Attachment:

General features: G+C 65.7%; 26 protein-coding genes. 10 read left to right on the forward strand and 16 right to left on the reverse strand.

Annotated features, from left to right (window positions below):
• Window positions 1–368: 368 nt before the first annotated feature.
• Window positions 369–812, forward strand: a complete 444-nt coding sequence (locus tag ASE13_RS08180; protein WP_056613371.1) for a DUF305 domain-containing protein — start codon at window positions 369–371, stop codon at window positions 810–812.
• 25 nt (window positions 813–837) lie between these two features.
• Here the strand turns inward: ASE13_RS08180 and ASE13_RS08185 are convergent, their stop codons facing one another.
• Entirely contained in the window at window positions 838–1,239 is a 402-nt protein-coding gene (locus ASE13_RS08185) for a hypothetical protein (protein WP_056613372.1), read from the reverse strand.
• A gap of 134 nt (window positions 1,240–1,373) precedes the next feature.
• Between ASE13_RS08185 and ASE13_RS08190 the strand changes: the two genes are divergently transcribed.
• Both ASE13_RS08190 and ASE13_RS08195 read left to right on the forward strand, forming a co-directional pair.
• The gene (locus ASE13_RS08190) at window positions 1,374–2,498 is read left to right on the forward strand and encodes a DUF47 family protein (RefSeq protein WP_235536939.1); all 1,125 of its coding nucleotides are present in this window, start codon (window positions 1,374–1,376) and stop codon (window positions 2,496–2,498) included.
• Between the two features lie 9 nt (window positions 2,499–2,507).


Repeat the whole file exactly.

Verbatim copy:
General features: G+C 65.7%; 26 protein-coding genes. 10 read left to right on the forward strand and 16 right to left on the reverse strand.

Annotated features, from left to right (window positions below):
• Window positions 1–368: 368 nt before the first annotated feature.
• Window positions 369–812, forward strand: a complete 444-nt coding sequence (locus tag ASE13_RS08180; protein WP_056613371.1) for a DUF305 domain-containing protein — start codon at window positions 369–371, stop codon at window positions 810–812.
• 25 nt (window positions 813–837) lie between these two features.
• Here the strand turns inward: ASE13_RS08180 and ASE13_RS08185 are convergent, their stop codons facing one another.
• Entirely contained in the window at window positions 838–1,239 is a 402-nt protein-coding gene (locus ASE13_RS08185) for a hypothetical protein (protein WP_056613372.1), read from the reverse strand.
• A gap of 134 nt (window positions 1,240–1,373) precedes the next feature.
• Between ASE13_RS08185 and ASE13_RS08190 the strand changes: the two genes are divergently transcribed.
• Both ASE13_RS08190 and ASE13_RS08195 read left to right on the forward strand, forming a co-directional pair.
• The gene (locus ASE13_RS08190) at window positions 1,374–2,498 is read left to right on the forward strand and encodes a DUF47 family protein (RefSeq protein WP_235536939.1); all 1,125 of its coding nucleotides are present in this window, start codon (window positions 1,374–1,376) and stop codon (window positions 2,496–2,498) included.
• Between the two features lie 9 nt (window positions 2,499–2,507).